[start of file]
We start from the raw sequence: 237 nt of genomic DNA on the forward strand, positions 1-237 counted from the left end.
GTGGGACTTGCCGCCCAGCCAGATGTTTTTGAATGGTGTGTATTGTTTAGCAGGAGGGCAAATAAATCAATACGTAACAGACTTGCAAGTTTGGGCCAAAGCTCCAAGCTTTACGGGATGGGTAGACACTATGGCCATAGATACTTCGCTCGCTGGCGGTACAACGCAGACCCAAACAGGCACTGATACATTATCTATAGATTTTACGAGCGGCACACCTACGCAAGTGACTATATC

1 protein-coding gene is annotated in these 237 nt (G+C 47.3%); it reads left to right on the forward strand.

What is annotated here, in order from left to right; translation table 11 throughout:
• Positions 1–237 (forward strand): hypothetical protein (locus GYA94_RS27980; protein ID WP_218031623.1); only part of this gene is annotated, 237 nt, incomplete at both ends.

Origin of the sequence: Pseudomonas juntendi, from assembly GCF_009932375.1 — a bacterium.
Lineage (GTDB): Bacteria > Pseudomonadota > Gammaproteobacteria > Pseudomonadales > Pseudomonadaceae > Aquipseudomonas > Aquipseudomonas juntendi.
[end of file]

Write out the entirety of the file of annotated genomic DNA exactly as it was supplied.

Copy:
We start from the raw sequence: 237 nt of genomic DNA on the forward strand, positions 1-237 counted from the left end.
GTGGGACTTGCCGCCCAGCCAGATGTTTTTGAATGGTGTGTATTGTTTAGCAGGAGGGCAAATAAATCAATACGTAACAGACTTGCAAGTTTGGGCCAAAGCTCCAAGCTTTACGGGATGGGTAGACACTATGGCCATAGATACTTCGCTCGCTGGCGGTACAACGCAGACCCAAACAGGCACTGATACATTATCTATAGATTTTACGAGCGGCACACCTACGCAAGTGACTATATC

1 protein-coding gene is annotated in these 237 nt (G+C 47.3%); it reads left to right on the forward strand.

What is annotated here, in order from left to right; translation table 11 throughout:
• Positions 1–237 (forward strand): hypothetical protein (locus GYA94_RS27980; protein ID WP_218031623.1); only part of this gene is annotated, 237 nt, incomplete at both ends.

Origin of the sequence: Pseudomonas juntendi, from assembly GCF_009932375.1 — a bacterium.
Lineage (GTDB): Bacteria > Pseudomonadota > Gammaproteobacteria > Pseudomonadales > Pseudomonadaceae > Aquipseudomonas > Aquipseudomonas juntendi.